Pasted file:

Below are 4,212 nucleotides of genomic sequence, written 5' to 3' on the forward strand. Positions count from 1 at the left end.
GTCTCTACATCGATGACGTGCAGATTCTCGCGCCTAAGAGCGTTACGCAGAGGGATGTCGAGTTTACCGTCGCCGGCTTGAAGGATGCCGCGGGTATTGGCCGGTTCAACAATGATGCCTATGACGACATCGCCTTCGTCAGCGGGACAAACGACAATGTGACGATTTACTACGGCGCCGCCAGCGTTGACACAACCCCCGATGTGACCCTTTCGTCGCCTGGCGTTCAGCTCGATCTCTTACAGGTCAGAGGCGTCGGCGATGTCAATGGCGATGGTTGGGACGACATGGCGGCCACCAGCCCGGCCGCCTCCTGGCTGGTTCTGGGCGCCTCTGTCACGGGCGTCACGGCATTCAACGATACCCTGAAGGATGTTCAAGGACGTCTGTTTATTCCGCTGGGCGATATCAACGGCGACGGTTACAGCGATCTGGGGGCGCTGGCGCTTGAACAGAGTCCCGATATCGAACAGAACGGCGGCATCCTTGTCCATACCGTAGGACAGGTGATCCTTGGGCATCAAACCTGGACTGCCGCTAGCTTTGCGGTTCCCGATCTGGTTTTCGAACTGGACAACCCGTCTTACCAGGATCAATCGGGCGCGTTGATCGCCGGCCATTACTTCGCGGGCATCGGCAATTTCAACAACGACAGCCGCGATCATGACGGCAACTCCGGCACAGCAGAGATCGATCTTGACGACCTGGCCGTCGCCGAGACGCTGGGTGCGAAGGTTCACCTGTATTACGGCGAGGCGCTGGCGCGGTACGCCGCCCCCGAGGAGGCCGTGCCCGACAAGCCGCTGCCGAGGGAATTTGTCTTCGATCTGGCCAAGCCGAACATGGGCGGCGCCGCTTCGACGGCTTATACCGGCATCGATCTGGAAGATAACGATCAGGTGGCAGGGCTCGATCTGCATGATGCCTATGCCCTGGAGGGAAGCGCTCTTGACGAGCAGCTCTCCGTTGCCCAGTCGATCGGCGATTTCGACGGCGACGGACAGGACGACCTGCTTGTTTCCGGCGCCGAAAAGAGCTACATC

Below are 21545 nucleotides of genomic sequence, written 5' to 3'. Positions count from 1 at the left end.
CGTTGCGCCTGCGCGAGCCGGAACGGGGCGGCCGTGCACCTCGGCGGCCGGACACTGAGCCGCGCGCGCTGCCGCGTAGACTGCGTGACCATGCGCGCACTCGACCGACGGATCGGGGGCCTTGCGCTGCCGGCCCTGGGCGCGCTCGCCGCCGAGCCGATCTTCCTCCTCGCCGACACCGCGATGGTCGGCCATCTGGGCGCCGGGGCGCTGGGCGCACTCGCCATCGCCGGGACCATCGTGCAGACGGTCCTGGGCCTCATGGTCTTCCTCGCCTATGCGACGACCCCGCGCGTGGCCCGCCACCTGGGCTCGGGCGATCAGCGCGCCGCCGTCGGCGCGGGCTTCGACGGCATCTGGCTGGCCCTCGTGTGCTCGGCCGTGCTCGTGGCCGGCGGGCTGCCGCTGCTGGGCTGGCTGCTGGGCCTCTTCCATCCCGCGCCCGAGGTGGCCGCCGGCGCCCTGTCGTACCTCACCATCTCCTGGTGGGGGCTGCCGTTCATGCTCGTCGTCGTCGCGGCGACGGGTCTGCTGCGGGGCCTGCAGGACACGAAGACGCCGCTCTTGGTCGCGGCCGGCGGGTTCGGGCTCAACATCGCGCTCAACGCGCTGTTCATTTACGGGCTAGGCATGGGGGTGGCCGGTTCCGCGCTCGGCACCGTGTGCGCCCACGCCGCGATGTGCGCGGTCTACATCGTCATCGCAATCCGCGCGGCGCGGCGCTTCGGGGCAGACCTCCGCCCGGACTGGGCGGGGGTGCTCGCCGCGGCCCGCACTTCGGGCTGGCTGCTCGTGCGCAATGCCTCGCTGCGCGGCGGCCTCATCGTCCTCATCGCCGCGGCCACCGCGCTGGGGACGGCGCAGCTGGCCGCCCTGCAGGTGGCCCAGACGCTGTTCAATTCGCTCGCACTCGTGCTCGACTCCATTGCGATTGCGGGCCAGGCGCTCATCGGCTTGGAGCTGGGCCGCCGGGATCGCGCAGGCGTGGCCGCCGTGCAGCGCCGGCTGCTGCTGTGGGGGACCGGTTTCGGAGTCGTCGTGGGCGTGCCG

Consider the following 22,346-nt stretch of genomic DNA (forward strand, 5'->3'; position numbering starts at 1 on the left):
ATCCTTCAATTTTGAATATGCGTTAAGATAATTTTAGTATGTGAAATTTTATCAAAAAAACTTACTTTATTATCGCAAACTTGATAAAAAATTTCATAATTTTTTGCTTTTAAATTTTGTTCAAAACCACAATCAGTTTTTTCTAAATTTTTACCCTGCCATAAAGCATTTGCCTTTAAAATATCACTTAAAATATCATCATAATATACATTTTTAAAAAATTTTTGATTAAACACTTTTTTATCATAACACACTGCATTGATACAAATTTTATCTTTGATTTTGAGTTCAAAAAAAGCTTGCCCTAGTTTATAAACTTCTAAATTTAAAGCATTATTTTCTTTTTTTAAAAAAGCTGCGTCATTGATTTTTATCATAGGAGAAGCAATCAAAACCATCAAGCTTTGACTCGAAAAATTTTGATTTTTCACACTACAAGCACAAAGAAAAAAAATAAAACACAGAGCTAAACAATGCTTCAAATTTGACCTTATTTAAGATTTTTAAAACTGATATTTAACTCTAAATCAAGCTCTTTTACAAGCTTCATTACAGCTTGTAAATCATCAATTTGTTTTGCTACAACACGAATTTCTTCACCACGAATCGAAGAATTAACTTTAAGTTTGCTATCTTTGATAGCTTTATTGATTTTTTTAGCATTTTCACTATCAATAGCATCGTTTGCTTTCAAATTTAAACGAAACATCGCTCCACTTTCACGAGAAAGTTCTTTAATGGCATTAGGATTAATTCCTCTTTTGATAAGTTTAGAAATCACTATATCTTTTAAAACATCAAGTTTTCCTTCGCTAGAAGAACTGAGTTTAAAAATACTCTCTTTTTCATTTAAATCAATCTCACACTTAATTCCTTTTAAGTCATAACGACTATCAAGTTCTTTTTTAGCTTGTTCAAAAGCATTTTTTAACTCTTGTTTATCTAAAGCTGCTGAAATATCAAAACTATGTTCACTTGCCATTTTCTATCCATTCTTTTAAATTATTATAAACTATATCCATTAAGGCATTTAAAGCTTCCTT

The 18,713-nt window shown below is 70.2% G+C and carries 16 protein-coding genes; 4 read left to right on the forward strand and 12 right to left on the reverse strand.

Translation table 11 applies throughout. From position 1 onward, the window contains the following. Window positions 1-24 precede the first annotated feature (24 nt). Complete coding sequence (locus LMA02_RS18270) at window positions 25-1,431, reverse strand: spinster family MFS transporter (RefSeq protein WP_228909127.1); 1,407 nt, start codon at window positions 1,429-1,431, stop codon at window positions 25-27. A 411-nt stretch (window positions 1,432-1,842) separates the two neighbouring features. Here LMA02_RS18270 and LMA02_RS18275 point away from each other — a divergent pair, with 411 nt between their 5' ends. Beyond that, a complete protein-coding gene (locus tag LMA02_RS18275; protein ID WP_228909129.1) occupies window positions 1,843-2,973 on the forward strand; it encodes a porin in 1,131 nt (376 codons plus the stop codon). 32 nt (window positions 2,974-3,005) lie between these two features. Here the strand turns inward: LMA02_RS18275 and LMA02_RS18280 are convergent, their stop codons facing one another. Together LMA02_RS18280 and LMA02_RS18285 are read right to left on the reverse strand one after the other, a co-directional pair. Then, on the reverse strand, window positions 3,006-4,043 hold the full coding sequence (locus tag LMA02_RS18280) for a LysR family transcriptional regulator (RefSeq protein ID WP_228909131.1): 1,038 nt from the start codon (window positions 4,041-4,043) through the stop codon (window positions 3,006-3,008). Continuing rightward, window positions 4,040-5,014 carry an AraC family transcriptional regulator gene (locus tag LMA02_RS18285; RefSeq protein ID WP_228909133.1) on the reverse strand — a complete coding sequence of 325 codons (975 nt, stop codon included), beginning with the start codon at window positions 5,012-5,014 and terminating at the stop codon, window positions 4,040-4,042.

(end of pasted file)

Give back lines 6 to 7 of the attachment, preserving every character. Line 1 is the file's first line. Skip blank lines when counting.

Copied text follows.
ATCCTTCAATTTTGAATATGCGTTAAGATAATTTTAGTATGTGAAATTTTATCAAAAAAACTTACTTTATTATCGCAAACTTGATAAAAAATTTCATAATTTTTTGCTTTTAAATTTTGTTCAAAACCACAATCAGTTTTTTCTAAATTTTTACCCTGCCATAAAGCATTTGCCTTTAAAATATCACTTAAAATATCATCATAATATACATTTTTAAAAAATTTTTGATTAAACACTTTTTTATCATAACACACTGCATTGATACAAATTTTATCTTTGATTTTGAGTTCAAAAAAAGCTTGCCCTAGTTTATAAACTTCTAAATTTAAAGCATTATTTTCTTTTTTTAAAAAAGCTGCGTCATTGATTTTTATCATAGGAGAAGCAATCAAAACCATCAAGCTTTGACTCGAAAAATTTTGATTTTTCACACTACAAGCACAAAGAAAAAAAATAAAACACAGAGCTAAACAATGCTTCAAATTTGACCTTATTTAAGATTTTTAAAACTGATATTTAACTCTAAATCAAGCTCTTTTACAAGCTTCATTACAGCTTGTAAATCATCAATTTGTTTTGCTACAACACGAATTTCTTCACCACGAATCGAAGAATTAACTTTAAGTTTGCTATCTTTGATAGCTTTATTGATTTTTTTAGCATTTTCACTATCAATAGCATCGTTTGCTTTCAAATTTAAACGAAACATCGCTCCACTTTCACGAGAAAGTTCTTTAATGGCATTAGGATTAATTCCTCTTTTGATAAGTTTAGAAATCACTATATCTTTTAAAACATCAAGTTTTCCTTCGCTAGAAGAACTGAGTTTAAAAATACTCTCTTTTTCATTTAAATCAATCTCACACTTAATTCCTTTTAAGTCATAACGACTATCAAGTTCTTTTTTAGCTTGTTCAAAAGCATTTTTTAACTCTTGTTTATCTAAAGCTGCTGAAATATCAAAACTATGTTCACTTGCCATTTTCTATCCATTCTTTTAAATTATTATAAACTATATCCATTAAGGCATTTAAAGCTTCCTT

The 18,713-nt window shown below is 70.2% G+C and carries 16 protein-coding genes; 4 read left to right on the forward strand and 12 right to left on the reverse strand.